The testing era in baseball caused teams to recalculate how players perform as they age. Last season, for instance, no everyday player over 35 hit more than 20 home runs and played regularly in the field, and no pitcher that old received even one vote for the Cy Young Award. In short, the over-35 impact player, a staple of the Steroid Era, ceased to exist.
Since free agency began on Nov. 7, however, baseball has ignored its revised actuarial tables and doled out contracts remarkable not only for the guaranteed dollars but also for their length. Last Saturday the Red Sox announced the signing of outfielder Carl Crawford for $142 million over seven years, which will pay him through age 36. That deal was no doubt influenced by the seven-year, $126 million contract the Nationals gave outfielder Jayson Werth, who will be 38 when his deal expires. Crawford's contract was the fourth of at least seven years signed since March (including Joe Mauer's and Troy Tulowitzki's), with three more likely to come (for Adrian Gonzalez, Cliff Lee and Albert Pujols).
"It turned around completely," said one AL executive at baseball's winter meetings last week. "People had been reconditioned about the inefficiency of the free-agent market, but in one week it's blown up and we're back to where we were."
Said another executive, "[Werth's and Crawford's] contracts make it harder to keep your players. If I'm [NL MVP] Joey Votto, why sign an extension when I know these contracts are out there as a free agent?"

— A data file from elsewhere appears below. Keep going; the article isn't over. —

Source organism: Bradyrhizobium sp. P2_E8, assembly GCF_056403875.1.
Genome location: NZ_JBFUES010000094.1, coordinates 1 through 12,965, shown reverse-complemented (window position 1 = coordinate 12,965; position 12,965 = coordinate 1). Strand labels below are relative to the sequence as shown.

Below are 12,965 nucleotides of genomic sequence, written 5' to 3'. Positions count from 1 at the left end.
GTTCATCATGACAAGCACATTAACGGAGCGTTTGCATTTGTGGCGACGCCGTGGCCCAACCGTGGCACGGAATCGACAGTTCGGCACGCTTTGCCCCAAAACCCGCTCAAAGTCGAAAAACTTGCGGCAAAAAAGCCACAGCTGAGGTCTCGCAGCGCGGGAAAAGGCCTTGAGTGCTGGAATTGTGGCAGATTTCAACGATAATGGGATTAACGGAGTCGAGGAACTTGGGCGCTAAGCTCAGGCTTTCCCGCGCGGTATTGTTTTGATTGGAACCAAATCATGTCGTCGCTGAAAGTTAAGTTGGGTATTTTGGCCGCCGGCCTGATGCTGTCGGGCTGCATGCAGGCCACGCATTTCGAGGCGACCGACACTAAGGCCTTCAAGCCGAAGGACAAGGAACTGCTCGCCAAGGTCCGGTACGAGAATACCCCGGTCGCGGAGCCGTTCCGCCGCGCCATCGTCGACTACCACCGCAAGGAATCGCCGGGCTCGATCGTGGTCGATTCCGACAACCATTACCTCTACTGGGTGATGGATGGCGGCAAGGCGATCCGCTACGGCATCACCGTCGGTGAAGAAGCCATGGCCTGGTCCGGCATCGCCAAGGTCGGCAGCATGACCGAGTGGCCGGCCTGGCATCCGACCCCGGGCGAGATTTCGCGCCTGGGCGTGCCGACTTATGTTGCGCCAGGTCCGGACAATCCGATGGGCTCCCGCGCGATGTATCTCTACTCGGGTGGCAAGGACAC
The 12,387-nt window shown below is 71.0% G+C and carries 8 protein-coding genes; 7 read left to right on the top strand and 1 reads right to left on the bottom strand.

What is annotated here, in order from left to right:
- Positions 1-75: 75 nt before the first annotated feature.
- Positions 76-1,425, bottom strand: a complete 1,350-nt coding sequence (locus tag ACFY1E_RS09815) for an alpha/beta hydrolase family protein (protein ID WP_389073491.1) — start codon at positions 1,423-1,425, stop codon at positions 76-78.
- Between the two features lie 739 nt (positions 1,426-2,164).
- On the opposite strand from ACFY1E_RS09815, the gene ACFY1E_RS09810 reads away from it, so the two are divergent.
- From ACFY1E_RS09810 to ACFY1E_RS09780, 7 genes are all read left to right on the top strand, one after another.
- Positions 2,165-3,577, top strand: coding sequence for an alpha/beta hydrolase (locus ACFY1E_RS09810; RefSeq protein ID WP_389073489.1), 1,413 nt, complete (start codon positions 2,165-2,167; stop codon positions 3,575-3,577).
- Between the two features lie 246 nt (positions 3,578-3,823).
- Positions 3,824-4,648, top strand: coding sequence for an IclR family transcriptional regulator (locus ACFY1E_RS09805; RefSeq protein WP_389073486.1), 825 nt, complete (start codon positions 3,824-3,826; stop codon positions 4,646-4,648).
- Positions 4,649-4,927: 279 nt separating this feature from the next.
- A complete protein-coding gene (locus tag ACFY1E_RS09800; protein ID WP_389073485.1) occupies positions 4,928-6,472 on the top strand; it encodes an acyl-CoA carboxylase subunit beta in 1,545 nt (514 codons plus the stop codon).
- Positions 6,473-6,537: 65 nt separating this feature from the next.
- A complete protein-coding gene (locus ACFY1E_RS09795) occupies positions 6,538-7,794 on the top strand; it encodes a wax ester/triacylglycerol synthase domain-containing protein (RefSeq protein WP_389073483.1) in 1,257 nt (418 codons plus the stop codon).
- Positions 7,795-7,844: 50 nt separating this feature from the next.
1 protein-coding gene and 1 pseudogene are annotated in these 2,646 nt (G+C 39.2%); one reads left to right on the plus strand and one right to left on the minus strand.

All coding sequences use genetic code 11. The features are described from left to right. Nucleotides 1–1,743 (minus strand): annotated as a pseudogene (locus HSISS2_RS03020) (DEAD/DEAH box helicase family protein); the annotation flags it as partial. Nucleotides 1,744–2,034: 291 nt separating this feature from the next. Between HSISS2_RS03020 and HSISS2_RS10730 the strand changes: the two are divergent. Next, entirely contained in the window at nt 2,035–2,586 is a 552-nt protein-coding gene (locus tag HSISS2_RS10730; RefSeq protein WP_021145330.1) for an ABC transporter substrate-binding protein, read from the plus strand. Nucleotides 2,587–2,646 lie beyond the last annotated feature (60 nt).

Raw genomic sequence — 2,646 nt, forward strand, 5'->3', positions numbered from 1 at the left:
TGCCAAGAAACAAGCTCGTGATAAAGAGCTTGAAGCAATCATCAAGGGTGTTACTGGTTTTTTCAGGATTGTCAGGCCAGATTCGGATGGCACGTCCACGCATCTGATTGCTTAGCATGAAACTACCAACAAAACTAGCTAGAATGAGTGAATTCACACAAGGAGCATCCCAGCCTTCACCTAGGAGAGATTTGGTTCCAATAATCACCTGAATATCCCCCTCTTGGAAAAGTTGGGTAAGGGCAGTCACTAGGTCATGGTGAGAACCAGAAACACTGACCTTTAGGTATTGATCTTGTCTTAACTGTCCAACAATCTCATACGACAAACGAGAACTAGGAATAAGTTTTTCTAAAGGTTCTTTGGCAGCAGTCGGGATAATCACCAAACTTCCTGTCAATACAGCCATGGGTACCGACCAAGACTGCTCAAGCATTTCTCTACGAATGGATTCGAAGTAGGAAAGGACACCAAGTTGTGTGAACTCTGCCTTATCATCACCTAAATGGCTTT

Baseball is creating a class of players who will be paid huge money as they decline through their mid-30s. In 2016 alone, for instance, Pujols (whom the Cardinals are trying to re-sign this winter), Werth, Lee, Ryan Howard, Mark Teixeira and Alex Rodriguez are likely to be making more than $20 million at age 36 or older. In 2010 there was only one such player: Derek Jeter.
G.M. Mike Rizzo admitted his last-place team overspent for Werth, saying, "When you're in a position the Nationals are in, you at times have to pony up for an extra year or some more money to get the player."
Why the loosened purse strings? The two biggest catalysts for spending have been the same for the past decade: The Yankees--Red Sox rivalry, in which the ante is particularly upped when one team doesn't make the postseason (like Boston this season), and TV money, which teams expect to increase after MLB's deals with Fox, TBS and ESPN expire at the end of 2013. Owners are more conscious of their spending after a settlement with the union in September regarding allegations of collusion in the '08 and '09 free-agent markets, and the union gave the Marlins heat last winter for pocketing revenue sharing rather than putting it toward payroll. Indeed, when one owner was asked to explain the source of the Nationals' spending, considering their poor attendance and the worst local TV ratings in baseball, he replied, "Revenue sharing. They've been doing well with it, and now they're spending it."
Twelve months ago clubs had dished out only 12 contracts in history that guaranteed a player $125 million. Assuming new deals for Gonzalez, Lee and Pujols, that number will reach 20. Much of that money eventually will go to older players no longer able to make the same impact. As for the impact of the spending, that has only just begun.
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